Head of State: Queen Elizabeth II
Governor-General: Queen Elizabeth II’s representative in Canada
Type of Government: Constitutional Monarchy, Parliamentary system similar to the UK
Head of Government: Prime Minister Justin Trudeau
Main Political Parties:
Liberal Party of Canada – similar to the Democrats in the US
Conservative Party of Canada – similar to the Republicans in the US
New Democratic Party – similar to the Labour Party in the UK
Bloc Quebecois – Sovereignist Party which runs candidates only in Quebec
Upper House – Senate – similar to the House of Lords in the UK — Senators are appointed by the prime minister
House of Commons — Total number of seats nationally — 338 — Members are elected directly by the voters
Supreme Court of Canada — Justices are appointed by the prime minister
Eligible voters in Canada only vote for Members of Parliament (House of Commons). The ballot is a piece of paper on which an elector (voter) indicates his or her choice with a mark in a circle. It is not a ranked ballot. The candidate that gets the most votes in an electoral district (commonly called a riding) wins the electoral district and will sit in the House of Commons representing that riding.
The House of Commons has 338 members. The party that wins the most seats usually forms a government. A party that wins 170 or more seats can form a “majority” government which allows them to govern without imminent threat of defeat for a period of four years. Nationally, Canada has fixed election dates of 4 years, but only if there is a majority government. If a party wins the most seats, but fails to get 170 seats, they can form a “minority” government. The British call this a “hung Parliament” because no party has a clear majority. In the event of a minority government, the party with the most seats needs the support of one or more other parties in order to secure the “confidence of the House”, and remain in power. If they lose a vote of confidence, the government is considered to be defeated, and the prime minister must inform the Governor-General (Queen Elizabeth II’s representative in Canada) that the government has been defeated. Usually the Governor-General will “dissolve Parliament”, which means the House of Commons and the Senate no longer sit, and an election is called.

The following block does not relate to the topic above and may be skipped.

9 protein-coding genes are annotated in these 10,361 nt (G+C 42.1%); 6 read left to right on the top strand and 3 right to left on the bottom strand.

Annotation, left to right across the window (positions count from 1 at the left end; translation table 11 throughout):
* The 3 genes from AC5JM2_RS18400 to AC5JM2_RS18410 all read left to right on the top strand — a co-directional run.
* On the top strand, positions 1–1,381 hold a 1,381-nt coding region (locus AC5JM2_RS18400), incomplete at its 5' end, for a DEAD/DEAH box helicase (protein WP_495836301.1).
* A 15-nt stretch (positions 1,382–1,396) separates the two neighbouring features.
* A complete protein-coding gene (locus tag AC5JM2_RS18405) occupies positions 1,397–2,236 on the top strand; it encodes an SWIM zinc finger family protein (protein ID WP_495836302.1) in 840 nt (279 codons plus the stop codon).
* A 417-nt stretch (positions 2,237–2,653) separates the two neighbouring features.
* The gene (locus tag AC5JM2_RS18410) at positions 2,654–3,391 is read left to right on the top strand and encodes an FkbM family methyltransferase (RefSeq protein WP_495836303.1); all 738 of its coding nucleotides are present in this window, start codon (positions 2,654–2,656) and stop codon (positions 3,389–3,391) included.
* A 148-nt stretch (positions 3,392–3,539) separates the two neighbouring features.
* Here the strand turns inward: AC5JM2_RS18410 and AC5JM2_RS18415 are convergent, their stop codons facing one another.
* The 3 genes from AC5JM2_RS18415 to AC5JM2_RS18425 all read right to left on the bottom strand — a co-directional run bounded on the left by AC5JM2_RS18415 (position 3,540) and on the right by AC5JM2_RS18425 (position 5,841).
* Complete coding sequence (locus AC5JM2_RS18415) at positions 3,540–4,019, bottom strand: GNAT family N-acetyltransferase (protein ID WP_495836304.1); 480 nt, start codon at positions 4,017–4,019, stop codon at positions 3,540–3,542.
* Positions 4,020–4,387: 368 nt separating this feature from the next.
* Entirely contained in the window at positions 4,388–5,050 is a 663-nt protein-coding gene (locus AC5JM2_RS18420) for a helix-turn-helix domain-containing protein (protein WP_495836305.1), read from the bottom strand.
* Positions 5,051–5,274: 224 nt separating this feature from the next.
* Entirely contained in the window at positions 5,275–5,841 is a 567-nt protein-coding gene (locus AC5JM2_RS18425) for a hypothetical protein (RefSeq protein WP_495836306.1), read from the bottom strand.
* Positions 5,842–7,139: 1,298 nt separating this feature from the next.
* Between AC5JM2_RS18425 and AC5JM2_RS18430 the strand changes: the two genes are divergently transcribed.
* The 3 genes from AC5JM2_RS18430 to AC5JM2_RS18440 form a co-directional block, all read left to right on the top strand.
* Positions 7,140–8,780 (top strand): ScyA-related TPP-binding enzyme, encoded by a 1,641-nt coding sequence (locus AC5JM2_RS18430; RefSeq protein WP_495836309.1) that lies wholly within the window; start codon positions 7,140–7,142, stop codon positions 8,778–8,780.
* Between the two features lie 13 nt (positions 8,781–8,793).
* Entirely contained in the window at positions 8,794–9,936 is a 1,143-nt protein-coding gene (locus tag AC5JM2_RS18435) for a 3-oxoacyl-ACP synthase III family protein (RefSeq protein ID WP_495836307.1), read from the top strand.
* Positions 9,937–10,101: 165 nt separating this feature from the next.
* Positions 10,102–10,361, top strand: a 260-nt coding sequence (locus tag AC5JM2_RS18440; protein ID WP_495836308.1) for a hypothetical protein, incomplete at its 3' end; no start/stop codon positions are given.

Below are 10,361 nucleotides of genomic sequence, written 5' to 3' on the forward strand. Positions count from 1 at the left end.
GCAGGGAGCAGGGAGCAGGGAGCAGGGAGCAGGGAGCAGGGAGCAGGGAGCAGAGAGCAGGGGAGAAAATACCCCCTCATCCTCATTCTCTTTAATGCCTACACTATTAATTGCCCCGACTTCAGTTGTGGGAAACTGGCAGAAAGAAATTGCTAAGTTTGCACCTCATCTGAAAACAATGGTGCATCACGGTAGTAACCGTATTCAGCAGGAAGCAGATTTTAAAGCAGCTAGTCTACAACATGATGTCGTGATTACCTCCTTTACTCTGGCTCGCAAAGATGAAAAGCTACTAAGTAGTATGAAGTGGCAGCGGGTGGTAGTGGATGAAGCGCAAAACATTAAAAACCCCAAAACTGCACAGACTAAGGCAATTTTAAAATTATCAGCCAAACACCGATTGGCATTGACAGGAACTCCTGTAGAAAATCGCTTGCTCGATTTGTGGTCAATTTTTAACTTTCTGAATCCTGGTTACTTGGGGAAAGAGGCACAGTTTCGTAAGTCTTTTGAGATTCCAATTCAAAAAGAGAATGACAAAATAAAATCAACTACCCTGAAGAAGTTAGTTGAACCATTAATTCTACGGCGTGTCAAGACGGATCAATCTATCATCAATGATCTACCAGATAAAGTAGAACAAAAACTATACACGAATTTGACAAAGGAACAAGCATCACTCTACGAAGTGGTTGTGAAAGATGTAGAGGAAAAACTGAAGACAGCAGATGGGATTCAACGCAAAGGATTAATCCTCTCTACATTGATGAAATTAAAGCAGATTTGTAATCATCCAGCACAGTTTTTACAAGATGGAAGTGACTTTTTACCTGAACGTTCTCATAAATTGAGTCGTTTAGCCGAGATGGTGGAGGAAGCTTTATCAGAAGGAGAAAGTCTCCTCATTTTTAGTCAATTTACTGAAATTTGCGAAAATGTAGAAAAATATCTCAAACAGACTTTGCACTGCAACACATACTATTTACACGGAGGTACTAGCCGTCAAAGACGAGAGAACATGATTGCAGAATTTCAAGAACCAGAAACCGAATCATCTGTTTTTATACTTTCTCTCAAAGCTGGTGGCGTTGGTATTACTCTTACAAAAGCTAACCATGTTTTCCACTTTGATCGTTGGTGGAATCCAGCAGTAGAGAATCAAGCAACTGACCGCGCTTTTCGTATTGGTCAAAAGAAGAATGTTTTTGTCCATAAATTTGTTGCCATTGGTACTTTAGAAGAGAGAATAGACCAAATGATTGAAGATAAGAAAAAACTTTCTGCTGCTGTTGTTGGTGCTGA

Elections Canada is a nonpartisan governmental organization that oversees all aspects of national elections. They are responsible for every element of an election from the design of the ballot — 1 design nationally — to finding polling places, hiring staff to work in the polls, recruiting volunteers, administering oaths of neutrality and secrecy, and securing the ballots once the voting has ended. Political parties, in Canada, can have nothing at all to do with the operation of an election. No politician can interfere or have any direct involvement in an election beyond campaigning and voting. There are stiff penalties, including jail time, for political interference in an election.
In national (federal) elections, people must be 18 years of age or older on Election Day and have photo ID. There is no compromise with photo ID. In some jurisdictions, particularly in the US, photo ID may not be required, but in Canada, if the Deputy Returning Officer (poll official who handles the ballots) cannot verify your identity, you do not get a ballot.